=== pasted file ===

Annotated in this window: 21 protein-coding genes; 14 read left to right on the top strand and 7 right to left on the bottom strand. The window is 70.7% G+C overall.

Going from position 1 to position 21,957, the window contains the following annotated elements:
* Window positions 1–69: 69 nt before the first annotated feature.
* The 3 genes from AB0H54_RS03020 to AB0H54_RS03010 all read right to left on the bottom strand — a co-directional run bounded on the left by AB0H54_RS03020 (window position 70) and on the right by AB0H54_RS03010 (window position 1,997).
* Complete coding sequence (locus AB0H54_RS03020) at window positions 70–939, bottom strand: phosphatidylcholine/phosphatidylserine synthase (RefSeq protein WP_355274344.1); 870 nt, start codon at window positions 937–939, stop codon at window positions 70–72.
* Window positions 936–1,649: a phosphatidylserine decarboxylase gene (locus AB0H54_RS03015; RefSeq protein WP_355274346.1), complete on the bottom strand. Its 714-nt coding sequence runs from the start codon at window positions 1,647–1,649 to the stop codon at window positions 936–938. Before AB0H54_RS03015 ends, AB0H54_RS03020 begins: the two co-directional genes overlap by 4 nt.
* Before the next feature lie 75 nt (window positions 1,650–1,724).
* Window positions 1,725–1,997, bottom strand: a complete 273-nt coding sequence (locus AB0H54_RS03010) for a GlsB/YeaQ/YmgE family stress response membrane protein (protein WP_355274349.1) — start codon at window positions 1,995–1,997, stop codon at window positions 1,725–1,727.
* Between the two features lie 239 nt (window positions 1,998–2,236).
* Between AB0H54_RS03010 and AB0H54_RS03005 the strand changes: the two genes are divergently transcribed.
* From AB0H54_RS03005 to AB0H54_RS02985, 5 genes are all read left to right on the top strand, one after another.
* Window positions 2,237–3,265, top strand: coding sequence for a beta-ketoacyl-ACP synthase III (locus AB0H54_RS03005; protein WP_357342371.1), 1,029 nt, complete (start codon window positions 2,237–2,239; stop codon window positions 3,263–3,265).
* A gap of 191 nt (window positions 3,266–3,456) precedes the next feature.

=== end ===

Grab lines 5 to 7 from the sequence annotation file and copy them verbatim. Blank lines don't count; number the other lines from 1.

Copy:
* Complete coding sequence (locus AB0H54_RS03020) at window positions 70–939, bottom strand: phosphatidylcholine/phosphatidylserine synthase (RefSeq protein WP_355274344.1); 870 nt, start codon at window positions 937–939, stop codon at window positions 70–72.
* Window positions 936–1,649: a phosphatidylserine decarboxylase gene (locus AB0H54_RS03015; RefSeq protein WP_355274346.1), complete on the bottom strand. Its 714-nt coding sequence runs from the start codon at window positions 1,647–1,649 to the stop codon at window positions 936–938. Before AB0H54_RS03015 ends, AB0H54_RS03020 begins: the two co-directional genes overlap by 4 nt.
* Before the next feature lie 75 nt (window positions 1,650–1,724).